Should My Child Learn Sign Language?
To communicate effectively, everyone needs both to have the ability to share thoughts with others and be able to understand what other people are trying to communicate. If your child is visually impaired and has additional disabilities, sign language may be one tool she can use to convey her thoughts to others. Learning a few basic signs such as “more,” “help,” “play,” and “drink” that she can use to make her desires known may help her realize she can let others know what she wants in ways other than crying, reaching, or another form of nonverbal communication.
What Is Sign Language?
Broadly, sign language is a language that uses signs made with the hands (manual signs) as well as other movements and gestures for communication. (American Sign Language, ASL, used by people who are deaf or hard of hearing, is an example of sign language.) The signs used have their own meaning and grammar, rather than corresponding one to one with English or another spoken language, but there are also sign systems that use manual signs to replicate English.
If your child has very limited vision or is blind, she will not be able to see you or others signing to her. She may need for you to sign in her hand so that she can feel the sign. Together with other members of the educational team, consideration will need to be given to how signs should be presented to your child. Consultation from a teacher of students with hearing impairments may be useful.
Unless your child has a significant hearing impairment that prevents her from hearing speech, you may want to use signs as a tool to help her learn to use speech, rather than as her permanent form of communication. The following suggestions for incorporating some signs into your child’s communication will be useful for a child who has hearing within the normal range but who is not expressing herself using speech or is expressing herself with limited speech:
- With other members of your child’s educational team, decide which signs you would like your child to learn. A speech-language therapist or communication specialist on the team will often have knowledge in this area that can be applied to the decision.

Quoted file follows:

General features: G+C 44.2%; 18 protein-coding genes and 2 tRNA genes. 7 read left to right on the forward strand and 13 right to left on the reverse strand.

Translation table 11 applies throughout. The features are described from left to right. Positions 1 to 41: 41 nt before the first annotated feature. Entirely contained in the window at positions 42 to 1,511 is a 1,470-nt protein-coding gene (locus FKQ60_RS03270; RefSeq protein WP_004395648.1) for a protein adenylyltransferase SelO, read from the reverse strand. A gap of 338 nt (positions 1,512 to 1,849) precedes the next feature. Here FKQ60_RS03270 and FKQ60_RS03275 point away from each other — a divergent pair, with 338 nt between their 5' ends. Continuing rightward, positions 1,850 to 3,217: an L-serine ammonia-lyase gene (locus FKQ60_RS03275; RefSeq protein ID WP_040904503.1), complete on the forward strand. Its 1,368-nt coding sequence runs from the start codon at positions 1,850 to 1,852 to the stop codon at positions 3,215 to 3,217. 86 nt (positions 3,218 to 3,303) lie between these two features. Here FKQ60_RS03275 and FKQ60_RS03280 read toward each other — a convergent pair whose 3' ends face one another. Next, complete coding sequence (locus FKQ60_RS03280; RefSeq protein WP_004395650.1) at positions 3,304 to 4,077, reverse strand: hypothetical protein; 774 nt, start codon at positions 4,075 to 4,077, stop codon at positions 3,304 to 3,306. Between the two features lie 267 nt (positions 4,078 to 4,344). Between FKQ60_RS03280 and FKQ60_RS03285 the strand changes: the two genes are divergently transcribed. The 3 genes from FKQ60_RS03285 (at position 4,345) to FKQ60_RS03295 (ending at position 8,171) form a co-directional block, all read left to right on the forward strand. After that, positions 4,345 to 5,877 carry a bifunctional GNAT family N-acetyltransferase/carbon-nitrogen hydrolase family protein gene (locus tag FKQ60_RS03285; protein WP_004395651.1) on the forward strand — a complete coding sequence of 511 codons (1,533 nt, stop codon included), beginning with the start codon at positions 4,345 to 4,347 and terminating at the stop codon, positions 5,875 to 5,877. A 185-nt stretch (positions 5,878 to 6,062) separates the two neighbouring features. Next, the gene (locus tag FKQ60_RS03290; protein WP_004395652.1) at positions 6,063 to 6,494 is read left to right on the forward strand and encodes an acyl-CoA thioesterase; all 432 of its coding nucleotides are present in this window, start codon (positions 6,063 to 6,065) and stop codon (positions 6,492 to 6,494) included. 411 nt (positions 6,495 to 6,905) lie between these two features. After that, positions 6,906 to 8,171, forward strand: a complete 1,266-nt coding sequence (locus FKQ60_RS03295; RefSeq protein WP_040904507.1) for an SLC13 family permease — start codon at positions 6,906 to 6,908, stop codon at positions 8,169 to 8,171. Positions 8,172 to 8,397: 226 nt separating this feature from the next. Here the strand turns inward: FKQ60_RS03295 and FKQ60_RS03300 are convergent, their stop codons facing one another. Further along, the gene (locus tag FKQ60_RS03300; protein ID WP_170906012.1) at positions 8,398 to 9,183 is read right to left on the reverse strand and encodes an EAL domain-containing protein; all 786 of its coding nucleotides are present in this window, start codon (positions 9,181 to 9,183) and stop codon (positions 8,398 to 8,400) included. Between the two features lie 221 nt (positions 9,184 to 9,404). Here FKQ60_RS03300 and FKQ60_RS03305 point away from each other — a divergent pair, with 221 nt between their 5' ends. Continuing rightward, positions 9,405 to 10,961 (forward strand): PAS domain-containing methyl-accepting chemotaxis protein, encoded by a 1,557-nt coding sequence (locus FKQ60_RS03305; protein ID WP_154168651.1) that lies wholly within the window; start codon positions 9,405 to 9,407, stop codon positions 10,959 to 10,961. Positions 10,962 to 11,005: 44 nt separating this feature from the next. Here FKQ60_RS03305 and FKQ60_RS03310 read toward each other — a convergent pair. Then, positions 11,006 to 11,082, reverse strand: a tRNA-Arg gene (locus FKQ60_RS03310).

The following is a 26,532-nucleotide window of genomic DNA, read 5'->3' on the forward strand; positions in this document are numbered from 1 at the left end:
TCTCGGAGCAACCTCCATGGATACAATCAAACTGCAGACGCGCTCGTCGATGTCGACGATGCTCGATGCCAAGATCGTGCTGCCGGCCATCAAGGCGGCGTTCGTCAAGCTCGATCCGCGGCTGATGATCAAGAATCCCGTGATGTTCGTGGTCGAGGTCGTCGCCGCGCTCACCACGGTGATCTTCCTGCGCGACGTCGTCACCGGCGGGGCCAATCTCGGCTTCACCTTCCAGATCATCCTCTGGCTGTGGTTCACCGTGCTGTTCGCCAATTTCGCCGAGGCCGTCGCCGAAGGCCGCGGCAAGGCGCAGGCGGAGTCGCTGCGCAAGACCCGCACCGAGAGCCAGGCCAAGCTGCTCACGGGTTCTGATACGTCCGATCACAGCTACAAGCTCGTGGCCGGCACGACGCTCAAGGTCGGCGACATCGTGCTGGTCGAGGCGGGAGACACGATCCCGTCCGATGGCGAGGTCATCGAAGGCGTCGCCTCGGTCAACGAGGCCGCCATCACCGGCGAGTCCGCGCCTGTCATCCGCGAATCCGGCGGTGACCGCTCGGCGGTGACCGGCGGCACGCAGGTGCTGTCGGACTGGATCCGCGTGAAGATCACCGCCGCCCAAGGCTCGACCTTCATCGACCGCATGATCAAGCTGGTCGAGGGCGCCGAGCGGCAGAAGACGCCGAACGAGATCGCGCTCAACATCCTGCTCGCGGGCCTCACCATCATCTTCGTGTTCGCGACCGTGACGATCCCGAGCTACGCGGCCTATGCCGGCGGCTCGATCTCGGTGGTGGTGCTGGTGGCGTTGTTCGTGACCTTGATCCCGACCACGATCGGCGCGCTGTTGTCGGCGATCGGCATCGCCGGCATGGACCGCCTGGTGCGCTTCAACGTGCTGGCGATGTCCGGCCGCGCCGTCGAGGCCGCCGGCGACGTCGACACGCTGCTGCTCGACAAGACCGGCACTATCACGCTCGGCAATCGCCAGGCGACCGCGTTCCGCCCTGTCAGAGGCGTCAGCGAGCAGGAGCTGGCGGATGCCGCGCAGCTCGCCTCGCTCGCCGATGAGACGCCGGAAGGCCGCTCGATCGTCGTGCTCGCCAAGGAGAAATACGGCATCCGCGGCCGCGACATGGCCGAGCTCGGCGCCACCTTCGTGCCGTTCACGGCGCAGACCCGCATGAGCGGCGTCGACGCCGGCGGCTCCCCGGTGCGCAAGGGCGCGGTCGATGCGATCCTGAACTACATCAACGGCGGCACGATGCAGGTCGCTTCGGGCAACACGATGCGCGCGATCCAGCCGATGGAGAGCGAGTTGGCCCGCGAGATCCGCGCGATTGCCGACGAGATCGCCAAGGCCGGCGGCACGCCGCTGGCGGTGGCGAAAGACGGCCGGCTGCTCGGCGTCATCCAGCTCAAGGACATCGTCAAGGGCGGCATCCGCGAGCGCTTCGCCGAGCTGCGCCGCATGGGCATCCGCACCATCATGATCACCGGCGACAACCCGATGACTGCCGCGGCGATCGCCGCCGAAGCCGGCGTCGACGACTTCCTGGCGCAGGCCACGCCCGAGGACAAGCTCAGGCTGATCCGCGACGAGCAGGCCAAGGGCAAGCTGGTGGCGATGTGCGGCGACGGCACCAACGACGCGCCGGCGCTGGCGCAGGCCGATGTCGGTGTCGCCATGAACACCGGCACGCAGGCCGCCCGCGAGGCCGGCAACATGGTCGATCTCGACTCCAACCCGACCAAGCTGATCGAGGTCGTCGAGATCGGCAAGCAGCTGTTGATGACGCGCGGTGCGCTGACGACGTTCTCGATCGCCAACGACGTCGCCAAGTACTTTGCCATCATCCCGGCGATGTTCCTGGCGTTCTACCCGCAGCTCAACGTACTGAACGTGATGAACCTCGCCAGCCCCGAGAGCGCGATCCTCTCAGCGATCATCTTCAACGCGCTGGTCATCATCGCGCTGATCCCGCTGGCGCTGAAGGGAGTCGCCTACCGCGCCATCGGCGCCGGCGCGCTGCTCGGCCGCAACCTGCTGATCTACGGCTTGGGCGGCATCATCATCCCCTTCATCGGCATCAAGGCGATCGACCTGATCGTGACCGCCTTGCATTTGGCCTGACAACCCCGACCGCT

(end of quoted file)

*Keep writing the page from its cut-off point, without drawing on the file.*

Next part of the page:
- With others on the educational team, pick one sign to begin teaching your child. This should be a sign that your child will be motivated to use and can use throughout the day, such as “more.” She can sign “more” to get more food, more time playing a game with you, or more music to listen to on her CD player. To help you remember what the sign looks like, ask to have a drawing or picture showing you the sign.
- Always pair a sign with speech so that you are modeling both for your child. When she sees you using the sign and hears your speech, she is getting both visual and auditory information. If your child has limited or no vision, hearing your voice is very important.
- Watch your child to see if she develops her own signs, referred to as “home signs,” that she uses consistently. For example, if your child touches her chin each time her grandfather walks into the room, this is her own sign she has developed that means “Grandpa.” If she does, let others who interact with your child know what this sign means, for example, by taking a picture of your child using the sign and writing a description to go with the picture. You could put together a simple book containing pictures of the signs she uses and their meanings that she can take with her between home and school and into the community.
As your child becomes more effective in communicating using sign language, you may find that her use of speech increases and she may be less frustrated at not being able to share her thoughts with others. Her social skills may also expand as she learns to express herself appropriately and respond to the communication of others.